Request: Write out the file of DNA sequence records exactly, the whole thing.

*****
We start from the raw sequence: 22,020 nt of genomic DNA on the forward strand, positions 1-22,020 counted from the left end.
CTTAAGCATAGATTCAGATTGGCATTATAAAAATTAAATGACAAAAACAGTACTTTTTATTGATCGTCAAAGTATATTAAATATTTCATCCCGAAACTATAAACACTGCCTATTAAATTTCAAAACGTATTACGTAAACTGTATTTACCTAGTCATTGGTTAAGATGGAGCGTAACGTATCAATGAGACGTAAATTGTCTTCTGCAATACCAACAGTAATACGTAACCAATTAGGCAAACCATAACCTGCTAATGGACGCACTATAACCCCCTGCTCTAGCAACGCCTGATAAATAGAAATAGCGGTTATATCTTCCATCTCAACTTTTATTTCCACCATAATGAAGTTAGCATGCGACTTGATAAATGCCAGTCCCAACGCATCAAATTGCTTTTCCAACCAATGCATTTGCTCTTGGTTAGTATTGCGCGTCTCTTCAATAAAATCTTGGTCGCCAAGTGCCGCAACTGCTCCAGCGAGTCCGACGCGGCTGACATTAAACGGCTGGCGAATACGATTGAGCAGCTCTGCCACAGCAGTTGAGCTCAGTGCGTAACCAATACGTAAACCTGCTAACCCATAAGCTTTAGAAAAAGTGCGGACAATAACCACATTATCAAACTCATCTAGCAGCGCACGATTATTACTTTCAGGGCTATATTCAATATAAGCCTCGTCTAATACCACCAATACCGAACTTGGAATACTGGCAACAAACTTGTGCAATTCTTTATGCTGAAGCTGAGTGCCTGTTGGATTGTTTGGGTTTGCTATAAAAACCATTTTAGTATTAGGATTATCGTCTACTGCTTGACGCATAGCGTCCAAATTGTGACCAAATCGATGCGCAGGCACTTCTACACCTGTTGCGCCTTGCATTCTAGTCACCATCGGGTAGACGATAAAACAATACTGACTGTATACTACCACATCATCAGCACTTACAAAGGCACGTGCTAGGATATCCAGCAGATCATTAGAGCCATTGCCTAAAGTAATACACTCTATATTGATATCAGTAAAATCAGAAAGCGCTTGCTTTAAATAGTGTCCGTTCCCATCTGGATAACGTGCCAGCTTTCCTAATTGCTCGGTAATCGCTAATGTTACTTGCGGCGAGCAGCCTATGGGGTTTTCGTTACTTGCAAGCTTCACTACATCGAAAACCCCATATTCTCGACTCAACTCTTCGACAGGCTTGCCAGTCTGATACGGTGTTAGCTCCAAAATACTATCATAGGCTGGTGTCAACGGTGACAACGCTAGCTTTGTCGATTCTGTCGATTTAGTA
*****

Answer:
We start from the raw sequence: 22,020 nt of genomic DNA on the forward strand, positions 1-22,020 counted from the left end.
CTTAAGCATAGATTCAGATTGGCATTATAAAAATTAAATGACAAAAACAGTACTTTTTATTGATCGTCAAAGTATATTAAATATTTCATCCCGAAACTATAAACACTGCCTATTAAATTTCAAAACGTATTACGTAAACTGTATTTACCTAGTCATTGGTTAAGATGGAGCGTAACGTATCAATGAGACGTAAATTGTCTTCTGCAATACCAACAGTAATACGTAACCAATTAGGCAAACCATAACCTGCTAATGGACGCACTATAACCCCCTGCTCTAGCAACGCCTGATAAATAGAAATAGCGGTTATATCTTCCATCTCAACTTTTATTTCCACCATAATGAAGTTAGCATGCGACTTGATAAATGCCAGTCCCAACGCATCAAATTGCTTTTCCAACCAATGCATTTGCTCTTGGTTAGTATTGCGCGTCTCTTCAATAAAATCTTGGTCGCCAAGTGCCGCAACTGCTCCAGCGAGTCCGACGCGGCTGACATTAAACGGCTGGCGAATACGATTGAGCAGCTCTGCCACAGCAGTTGAGCTCAGTGCGTAACCAATACGTAAACCTGCTAACCCATAAGCTTTAGAAAAAGTGCGGACAATAACCACATTATCAAACTCATCTAGCAGCGCACGATTATTACTTTCAGGGCTATATTCAATATAAGCCTCGTCTAATACCACCAATACCGAACTTGGAATACTGGCAACAAACTTGTGCAATTCTTTATGCTGAAGCTGAGTGCCTGTTGGATTGTTTGGGTTTGCTATAAAAACCATTTTAGTATTAGGATTATCGTCTACTGCTTGACGCATAGCGTCCAAATTGTGACCAAATCGATGCGCAGGCACTTCTACACCTGTTGCGCCTTGCATTCTAGTCACCATCGGGTAGACGATAAAACAATACTGACTGTATACTACCACATCATCAGCACTTACAAAGGCACGTGCTAGGATATCCAGCAGATCATTAGAGCCATTGCCTAAAGTAATACACTCTATATTGATATCAGTAAAATCAGAAAGCGCTTGCTTTAAATAGTGTCCGTTCCCATCTGGATAACGTGCCAGCTTTCCTAATTGCTCGGTAATCGCTAATGTTACTTGCGGCGAGCAGCCTATGGGGTTTTCGTTACTTGCAAGCTTCACTACATCGAAAACCCCATATTCTCGACTCAACTCTTCGACAGGCTTGCCAGTCTGATACGGTGTTAGCTCCAAAATACTATCATAGGCTGGTGTCAACGGTGACAACGCTAGCTTTGTCGATTCTGTCGATTTAGTA